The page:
Our onsite buddies join the hangout. They are Myriam from US and Sam, a German living in Spain. The conference is in France. While they wait for onsite guests to join them, Jack and I notice a few virtual participants who signed up but couldn’t make it. One of them is an unaffiliated scholar I know, who cannot travel much, so I DM her and for some reason she hadn’t received the email link, so I give it to her. I am glad she joins because have missed her. The other missing person is an Australian VC volunteer so I message her on VC Slack, and she says she is on her way. Jack notices a new request on Twitter to join and he sends the link to the person via DM. We later discover that this person (Anna) has a disability that prevents her from attending conferences and she heard of VC and wanted to try it. I make a note to get in touch later and see if she wants to join our team. Most of our most active buddies are those who can’t travel to conferences for pressing reasons: graduate students, adjunct or independent scholars who have financial constraints, global South scholars, people with young kids or ageing parents. People with problems getting visas. People with health constraints.

It is nearly time to go live, and I see four onsite guests. One of the onsite guests brought someone else along. That’s usually cool as long as everyone gets a chance to speak. When this happens, onsite buddies step back a bit. We get ready to go live and get consent from everyone about livestreaming and recording on YouTube. Jack presses the “broadcast” button.

Once we go live, we go through a round of introductions and we start asking onsite folks to share about the conference. It is interesting and all, but the white guy is taking up a lot of air time. I notice Myriam is encouraging this. I also noticed Sam trying to interrupt, but he is new so doesn’t now how to do this assertively but politely. I speak up from the virtual side and ask specifically to hear from the other two guests.

[Added later: the white guy hogging the conversation is a trigger for me as a postcolonial feminist. it reminds me of all those meetings where have silenced me. I did not co-found VC to listen to this guy’s monologue. VC is for the virtual participants and their voices. Vc Is about conversation not content. i am frustrated With onsite buddies for not handling this sooner and decide to discuss with the team later.]

I notice the Venezuelan grad student speaks good English but sometimes struggles to find the right word…and I see Sam at some point saying something to her in Spanish and she nods enthusiastically. They just agreed that whenever she is stuck for a word, she will say it in Spanish and he will translate. This seems to help her talk a bit more.

Myriam notices that virtual participants have not spoken much and pauses to say “we would love to hear from virtual participants – do you have any comments or questions?”. One of them unmutes his mic and starts speaking, while others type some thoughts and reactions. One of the participants has not fixed the mic problem, so she asks a question, and Jack speaks it out loud for her so onsite folks can hear it. The conversation goes on a bit, and I tweet something out that was just said, and I see someone on Twitter asking a question , so I relay it to the onsite guests and they respond.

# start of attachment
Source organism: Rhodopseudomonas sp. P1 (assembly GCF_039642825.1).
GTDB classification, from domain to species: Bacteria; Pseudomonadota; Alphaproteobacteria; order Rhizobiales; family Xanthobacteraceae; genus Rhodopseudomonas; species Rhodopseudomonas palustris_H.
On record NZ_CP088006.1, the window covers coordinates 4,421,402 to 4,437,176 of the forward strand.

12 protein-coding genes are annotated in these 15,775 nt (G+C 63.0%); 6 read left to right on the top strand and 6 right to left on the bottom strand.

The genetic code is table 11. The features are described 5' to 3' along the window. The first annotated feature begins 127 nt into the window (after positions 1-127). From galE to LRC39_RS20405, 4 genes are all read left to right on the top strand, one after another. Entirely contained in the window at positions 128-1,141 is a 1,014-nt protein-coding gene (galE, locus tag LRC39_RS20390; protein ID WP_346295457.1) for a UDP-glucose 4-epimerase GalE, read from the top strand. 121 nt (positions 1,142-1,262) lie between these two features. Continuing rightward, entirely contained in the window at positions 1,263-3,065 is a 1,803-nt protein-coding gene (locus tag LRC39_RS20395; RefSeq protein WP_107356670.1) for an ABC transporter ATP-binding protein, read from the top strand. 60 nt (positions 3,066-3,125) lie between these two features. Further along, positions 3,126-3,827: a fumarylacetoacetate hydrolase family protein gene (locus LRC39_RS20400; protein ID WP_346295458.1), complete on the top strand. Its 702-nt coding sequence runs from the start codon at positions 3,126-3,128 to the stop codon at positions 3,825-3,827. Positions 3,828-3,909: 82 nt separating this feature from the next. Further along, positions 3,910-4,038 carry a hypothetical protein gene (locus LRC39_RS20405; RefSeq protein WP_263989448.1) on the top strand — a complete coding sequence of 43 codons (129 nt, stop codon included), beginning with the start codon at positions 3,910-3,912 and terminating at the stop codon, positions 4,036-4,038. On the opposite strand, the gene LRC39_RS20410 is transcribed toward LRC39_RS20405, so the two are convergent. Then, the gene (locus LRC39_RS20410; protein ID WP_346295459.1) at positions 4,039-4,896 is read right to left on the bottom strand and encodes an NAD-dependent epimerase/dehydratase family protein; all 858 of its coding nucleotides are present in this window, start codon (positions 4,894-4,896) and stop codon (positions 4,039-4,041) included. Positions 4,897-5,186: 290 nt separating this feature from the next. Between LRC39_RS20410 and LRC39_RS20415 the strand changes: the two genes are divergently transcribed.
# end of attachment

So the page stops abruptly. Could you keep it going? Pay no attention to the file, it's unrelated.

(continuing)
[Added later. I realized that in this story i did not include anything about my emotional connection to onsite guests. This was a cornerstone of early VC when we were smaller. So I am adding a little one now:

Suddenly, a face pops into the screen asking “do you have time for one more?” and I almost want to cry when I realize who it is. It’s Sandy. We had met online through a cMOOC, and two years ago at a conference in nearby Beirut. We hadn’t seen each other since, but were in touch via Twitter DM. Sandy is a quiet, shy person, so I know she Isn’t always comfortable with VC, she told me so, and that’s why it is so special that she decided to pop in. Part of our hospitality Is not to pressure people Who don’t like VC to join. We exchange virtual kisses and conversation continues. ]

Around the half hour mark, the onsite buddies check in with onsite guests to see if they need to leave or can stay longer. They all say they have to leave, so we thank them and Jack says he can stay online for 10 more minutes if virtual folks want to hang around. One of them leaves but the rest stay. One of them starts speaking, saying she was too shy to participate while the high profile onsite speakers were there, and we have a good conversation for a few more minutes. When Jake has to go, he tells us all he will stop the broadcast and leave, but we are welcome to keep chatting after he is gone. I linger and the newbie, Anna, and I chat a bit. I ask her about how her first experience of VC was and whether she would like to be more involved. She tells me a bit more about herself and says she’ll think about it. We discover our kids are around the same age and decide to introduce them via hangouts sometime soon! And we both sign off.